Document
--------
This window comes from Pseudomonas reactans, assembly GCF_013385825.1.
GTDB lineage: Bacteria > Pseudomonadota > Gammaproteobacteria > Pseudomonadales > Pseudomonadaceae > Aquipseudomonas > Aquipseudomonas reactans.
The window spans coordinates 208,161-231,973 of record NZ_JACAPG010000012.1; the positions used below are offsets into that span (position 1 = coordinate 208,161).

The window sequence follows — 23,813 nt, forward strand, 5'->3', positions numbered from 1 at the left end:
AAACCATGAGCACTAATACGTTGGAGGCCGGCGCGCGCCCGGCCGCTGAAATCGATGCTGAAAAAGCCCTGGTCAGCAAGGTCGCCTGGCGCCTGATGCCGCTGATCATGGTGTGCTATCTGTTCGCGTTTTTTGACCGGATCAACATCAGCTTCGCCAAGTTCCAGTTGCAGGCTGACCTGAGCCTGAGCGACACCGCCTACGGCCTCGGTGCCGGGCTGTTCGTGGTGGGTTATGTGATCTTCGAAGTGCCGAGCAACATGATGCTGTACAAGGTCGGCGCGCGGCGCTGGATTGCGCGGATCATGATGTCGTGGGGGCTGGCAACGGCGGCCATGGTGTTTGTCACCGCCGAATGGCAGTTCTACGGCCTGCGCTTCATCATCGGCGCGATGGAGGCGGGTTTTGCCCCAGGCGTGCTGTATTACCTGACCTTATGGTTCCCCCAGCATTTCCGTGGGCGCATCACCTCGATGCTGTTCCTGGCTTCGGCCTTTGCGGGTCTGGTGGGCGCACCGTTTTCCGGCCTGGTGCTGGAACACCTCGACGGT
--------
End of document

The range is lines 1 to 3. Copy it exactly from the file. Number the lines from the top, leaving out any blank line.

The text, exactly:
This window comes from Pseudomonas reactans, assembly GCF_013385825.1.
GTDB lineage: Bacteria > Pseudomonadota > Gammaproteobacteria > Pseudomonadales > Pseudomonadaceae > Aquipseudomonas > Aquipseudomonas reactans.
The window spans coordinates 208,161-231,973 of record NZ_JACAPG010000012.1; the positions used below are offsets into that span (position 1 = coordinate 208,161).